"Cern scientists reporting from the Large Hadron Collider (LHC) have claimed the discovery of a new particle consistent with the Higgs boson.
The particle has been the subject of a 45-year hunt to explain how matter attains its mass.
Both of the Higgs boson-hunting experiments at the LHC see a level of certainty in their data worthy of a "discovery".
The CMS team claimed they had seen a "bump" in their data corresponding to a particle weighing in at 125.3 gigaelectronvolts (GeV) - about 133 times heavier than the protons that lie at the heart of every atom.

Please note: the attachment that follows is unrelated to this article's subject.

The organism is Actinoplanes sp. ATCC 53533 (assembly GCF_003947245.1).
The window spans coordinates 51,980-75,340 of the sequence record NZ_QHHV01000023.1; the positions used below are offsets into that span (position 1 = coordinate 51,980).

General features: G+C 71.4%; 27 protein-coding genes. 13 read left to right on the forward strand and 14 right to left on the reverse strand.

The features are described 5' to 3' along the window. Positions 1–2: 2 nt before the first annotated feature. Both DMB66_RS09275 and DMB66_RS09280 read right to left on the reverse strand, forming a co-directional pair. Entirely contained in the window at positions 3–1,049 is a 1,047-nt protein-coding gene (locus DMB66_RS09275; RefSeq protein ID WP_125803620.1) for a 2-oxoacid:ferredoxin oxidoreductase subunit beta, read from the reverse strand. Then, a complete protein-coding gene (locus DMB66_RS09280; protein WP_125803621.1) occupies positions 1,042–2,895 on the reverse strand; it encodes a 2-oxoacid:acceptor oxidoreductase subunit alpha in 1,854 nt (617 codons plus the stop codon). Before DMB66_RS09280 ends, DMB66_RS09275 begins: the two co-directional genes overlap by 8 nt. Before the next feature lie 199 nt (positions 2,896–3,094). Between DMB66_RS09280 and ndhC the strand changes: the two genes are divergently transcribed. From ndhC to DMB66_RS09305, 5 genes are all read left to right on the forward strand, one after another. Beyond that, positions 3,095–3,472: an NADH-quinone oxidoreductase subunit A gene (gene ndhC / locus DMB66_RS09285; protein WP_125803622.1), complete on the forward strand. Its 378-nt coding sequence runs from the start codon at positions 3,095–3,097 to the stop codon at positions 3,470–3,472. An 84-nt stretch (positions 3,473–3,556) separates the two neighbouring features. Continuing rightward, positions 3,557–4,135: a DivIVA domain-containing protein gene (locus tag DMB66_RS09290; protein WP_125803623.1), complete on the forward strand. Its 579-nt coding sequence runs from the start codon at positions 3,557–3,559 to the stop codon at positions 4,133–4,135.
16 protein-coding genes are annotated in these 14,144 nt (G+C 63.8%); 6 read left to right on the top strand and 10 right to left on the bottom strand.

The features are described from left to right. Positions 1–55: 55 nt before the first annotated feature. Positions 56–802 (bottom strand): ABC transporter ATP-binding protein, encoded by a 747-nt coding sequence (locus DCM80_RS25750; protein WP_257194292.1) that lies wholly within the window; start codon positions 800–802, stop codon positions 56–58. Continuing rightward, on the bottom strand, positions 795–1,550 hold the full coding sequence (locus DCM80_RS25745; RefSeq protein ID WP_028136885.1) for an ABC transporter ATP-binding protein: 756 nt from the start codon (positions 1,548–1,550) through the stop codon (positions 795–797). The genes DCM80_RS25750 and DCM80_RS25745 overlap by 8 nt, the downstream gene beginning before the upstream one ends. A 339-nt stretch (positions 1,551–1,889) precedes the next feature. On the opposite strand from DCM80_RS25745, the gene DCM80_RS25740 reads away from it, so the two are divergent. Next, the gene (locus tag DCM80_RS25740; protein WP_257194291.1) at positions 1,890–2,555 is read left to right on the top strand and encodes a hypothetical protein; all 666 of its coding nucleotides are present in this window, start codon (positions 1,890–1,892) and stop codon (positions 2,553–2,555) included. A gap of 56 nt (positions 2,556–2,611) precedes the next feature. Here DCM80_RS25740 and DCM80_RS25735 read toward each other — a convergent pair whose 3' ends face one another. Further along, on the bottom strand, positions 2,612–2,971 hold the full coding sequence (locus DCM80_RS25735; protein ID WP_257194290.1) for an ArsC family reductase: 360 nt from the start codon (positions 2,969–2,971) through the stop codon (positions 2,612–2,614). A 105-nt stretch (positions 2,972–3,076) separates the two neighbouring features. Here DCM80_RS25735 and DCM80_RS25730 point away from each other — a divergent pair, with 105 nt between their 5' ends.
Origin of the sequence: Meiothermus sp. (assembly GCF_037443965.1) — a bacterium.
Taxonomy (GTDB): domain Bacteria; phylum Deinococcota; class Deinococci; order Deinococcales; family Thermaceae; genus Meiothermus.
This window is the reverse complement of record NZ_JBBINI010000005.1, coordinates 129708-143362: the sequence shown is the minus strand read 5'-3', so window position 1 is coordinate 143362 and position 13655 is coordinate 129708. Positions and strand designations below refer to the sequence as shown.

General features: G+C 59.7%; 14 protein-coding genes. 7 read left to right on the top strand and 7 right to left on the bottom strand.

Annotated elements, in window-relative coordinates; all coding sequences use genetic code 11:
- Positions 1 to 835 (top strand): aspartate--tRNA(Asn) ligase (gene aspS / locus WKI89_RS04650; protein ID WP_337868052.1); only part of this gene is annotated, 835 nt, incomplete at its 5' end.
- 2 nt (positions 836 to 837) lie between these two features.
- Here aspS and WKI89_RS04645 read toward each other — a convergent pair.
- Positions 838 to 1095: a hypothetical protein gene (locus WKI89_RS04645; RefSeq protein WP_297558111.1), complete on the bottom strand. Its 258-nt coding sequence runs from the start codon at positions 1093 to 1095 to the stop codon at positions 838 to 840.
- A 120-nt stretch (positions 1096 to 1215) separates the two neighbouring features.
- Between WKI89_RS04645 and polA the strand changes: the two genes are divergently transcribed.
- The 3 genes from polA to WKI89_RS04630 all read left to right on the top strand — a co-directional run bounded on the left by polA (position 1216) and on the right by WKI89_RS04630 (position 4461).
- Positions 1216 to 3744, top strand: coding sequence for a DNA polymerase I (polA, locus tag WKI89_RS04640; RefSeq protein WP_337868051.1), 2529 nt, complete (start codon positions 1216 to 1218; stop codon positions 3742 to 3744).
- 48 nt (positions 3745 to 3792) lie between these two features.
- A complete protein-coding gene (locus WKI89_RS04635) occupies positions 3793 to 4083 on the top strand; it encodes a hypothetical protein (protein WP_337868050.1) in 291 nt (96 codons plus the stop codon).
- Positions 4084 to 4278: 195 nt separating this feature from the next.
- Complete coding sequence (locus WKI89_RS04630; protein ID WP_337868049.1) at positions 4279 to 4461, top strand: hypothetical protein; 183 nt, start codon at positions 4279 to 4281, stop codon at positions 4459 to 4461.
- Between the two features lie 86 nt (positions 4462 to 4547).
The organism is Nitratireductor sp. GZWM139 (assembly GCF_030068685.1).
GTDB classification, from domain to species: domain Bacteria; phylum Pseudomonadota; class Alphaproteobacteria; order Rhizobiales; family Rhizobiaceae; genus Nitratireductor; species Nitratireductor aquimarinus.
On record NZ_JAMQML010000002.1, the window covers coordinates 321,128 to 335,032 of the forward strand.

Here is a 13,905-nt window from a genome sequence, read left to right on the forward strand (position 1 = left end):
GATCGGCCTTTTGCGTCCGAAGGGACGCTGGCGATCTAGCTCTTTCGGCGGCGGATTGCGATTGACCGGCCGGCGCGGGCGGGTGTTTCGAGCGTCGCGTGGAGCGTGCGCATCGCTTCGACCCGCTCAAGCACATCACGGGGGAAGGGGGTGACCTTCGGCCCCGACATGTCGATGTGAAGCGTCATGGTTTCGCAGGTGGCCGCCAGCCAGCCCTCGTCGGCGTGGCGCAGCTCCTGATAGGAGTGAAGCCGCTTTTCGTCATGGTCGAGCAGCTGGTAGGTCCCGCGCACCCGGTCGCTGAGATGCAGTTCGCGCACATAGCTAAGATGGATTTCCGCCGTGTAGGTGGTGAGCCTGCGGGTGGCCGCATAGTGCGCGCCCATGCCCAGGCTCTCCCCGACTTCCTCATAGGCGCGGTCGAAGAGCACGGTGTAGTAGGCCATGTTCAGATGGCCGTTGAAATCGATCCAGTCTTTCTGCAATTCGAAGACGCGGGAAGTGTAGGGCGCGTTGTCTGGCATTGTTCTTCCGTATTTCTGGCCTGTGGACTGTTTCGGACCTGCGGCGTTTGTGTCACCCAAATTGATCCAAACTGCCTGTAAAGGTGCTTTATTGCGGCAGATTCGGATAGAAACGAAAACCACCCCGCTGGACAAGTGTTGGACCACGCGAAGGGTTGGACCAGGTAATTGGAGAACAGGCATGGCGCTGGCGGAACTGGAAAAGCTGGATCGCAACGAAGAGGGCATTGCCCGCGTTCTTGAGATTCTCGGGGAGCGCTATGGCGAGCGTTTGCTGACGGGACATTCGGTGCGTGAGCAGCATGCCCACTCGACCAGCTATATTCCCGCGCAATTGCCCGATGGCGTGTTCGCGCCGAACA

They claimed that by combining two data sets, they had attained a confidence level just at the "five-sigma" point - about a one-in-3.5 million chance that the signal they see would appear if there were no Higgs particle.
However, a full combination of the CMS data brings that number just back to 4.9 sigma - a one-in-two million chance. [snip]
"A confirmation that this is the Higgs boson would be one of the biggest scientific discoveries of the century; the hunt for the Higgs has been compared by some physicists to the Apollo programme that reached the Moon in the 1960s."
Here's a video explanation for those of us who are er...a bit vague about neutral particles and mass and er... ;o)